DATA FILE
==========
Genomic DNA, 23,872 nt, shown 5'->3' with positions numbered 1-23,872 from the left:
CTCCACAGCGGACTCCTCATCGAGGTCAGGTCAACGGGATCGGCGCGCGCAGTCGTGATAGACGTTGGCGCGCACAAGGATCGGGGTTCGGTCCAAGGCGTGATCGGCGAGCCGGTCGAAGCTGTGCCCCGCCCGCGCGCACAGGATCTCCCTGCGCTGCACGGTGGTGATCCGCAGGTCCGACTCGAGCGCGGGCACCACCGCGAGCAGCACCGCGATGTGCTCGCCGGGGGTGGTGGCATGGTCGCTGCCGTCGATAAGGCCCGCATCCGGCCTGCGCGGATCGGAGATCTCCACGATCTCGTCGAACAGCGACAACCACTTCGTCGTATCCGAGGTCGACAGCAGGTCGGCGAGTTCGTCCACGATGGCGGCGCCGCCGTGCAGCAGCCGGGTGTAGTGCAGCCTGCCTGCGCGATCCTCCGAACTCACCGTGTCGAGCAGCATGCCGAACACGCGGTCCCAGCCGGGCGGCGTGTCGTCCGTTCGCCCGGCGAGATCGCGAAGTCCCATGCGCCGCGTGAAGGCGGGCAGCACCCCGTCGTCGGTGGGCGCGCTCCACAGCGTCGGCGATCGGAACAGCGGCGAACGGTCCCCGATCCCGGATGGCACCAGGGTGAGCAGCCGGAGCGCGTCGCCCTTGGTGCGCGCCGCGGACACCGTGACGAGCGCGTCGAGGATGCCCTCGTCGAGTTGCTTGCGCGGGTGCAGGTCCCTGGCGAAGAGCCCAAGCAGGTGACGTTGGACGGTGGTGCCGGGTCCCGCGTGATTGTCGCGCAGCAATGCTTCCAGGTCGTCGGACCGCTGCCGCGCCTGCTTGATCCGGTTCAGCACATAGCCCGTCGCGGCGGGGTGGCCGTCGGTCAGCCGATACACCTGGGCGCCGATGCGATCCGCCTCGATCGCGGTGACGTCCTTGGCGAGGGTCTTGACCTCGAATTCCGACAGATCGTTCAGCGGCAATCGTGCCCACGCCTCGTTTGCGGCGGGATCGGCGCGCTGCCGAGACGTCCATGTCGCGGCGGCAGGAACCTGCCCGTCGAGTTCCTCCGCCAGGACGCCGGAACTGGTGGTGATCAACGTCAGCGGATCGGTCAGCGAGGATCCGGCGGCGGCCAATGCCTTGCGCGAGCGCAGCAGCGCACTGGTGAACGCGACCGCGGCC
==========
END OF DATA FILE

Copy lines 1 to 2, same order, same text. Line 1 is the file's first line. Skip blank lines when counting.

Genomic DNA, 23,872 nt, shown 5'->3' with positions numbered 1-23,872 from the left:
CTCCACAGCGGACTCCTCATCGAGGTCAGGTCAACGGGATCGGCGCGCGCAGTCGTGATAGACGTTGGCGCGCACAAGGATCGGGGTTCGGTCCAAGGCGTGATCGGCGAGCCGGTCGAAGCTGTGCCCCGCCCGCGCGCACAGGATCTCCCTGCGCTGCACGGTGGTGATCCGCAGGTCCGACTCGAGCGCGGGCACCACCGCGAGCAGCACCGCGATGTGCTCGCCGGGGGTGGTGGCATGGTCGCTGCCGTCGATAAGGCCCGCATCCGGCCTGCGCGGATCGGAGATCTCCACGATCTCGTCGAACAGCGACAACCACTTCGTCGTATCCGAGGTCGACAGCAGGTCGGCGAGTTCGTCCACGATGGCGGCGCCGCCGTGCAGCAGCCGGGTGTAGTGCAGCCTGCCTGCGCGATCCTCCGAACTCACCGTGTCGAGCAGCATGCCGAACACGCGGTCCCAGCCGGGCGGCGTGTCGTCCGTTCGCCCGGCGAGATCGCGAAGTCCCATGCGCCGCGTGAAGGCGGGCAGCACCCCGTCGTCGGTGGGCGCGCTCCACAGCGTCGGCGATCGGAACAGCGGCGAACGGTCCCCGATCCCGGATGGCACCAGGGTGAGCAGCCGGAGCGCGTCGCCCTTGGTGCGCGCCGCGGACACCGTGACGAGCGCGTCGAGGATGCCCTCGTCGAGTTGCTTGCGCGGGTGCAGGTCCCTGGCGAAGAGCCCAAGCAGGTGACGTTGGACGGTGGTGCCGGGTCCCGCGTGATTGTCGCGCAGCAATGCTTCCAGGTCGTCGGACCGCTGCCGCGCCTGCTTGATCCGGTTCAGCACATAGCCCGTCGCGGCGGGGTGGCCGTCGGTCAGCCGATACACCTGGGCGCCGATGCGATCCGCCTCGATCGCGGTGACGTCCTTGGCGAGGGTCTTGACCTCGAATTCCGACAGATCGTTCAGCGGCAATCGTGCCCACGCCTCGTTTGCGGCGGGATCGGCGCGCTGCCGAGACGTCCATGTCGCGGCGGCAGGAACCTGCCCGTCGAGTTCCTCCGCCAGGACGCCGGAACTGGTGGTGATCAACGTCAGCGGATCGGTCAGCGAGGATCCGGCGGCGGCCAATGCCTTGCGCGAGCGCAGCAGCGCACTGGTGAACGCGACCGCGGCC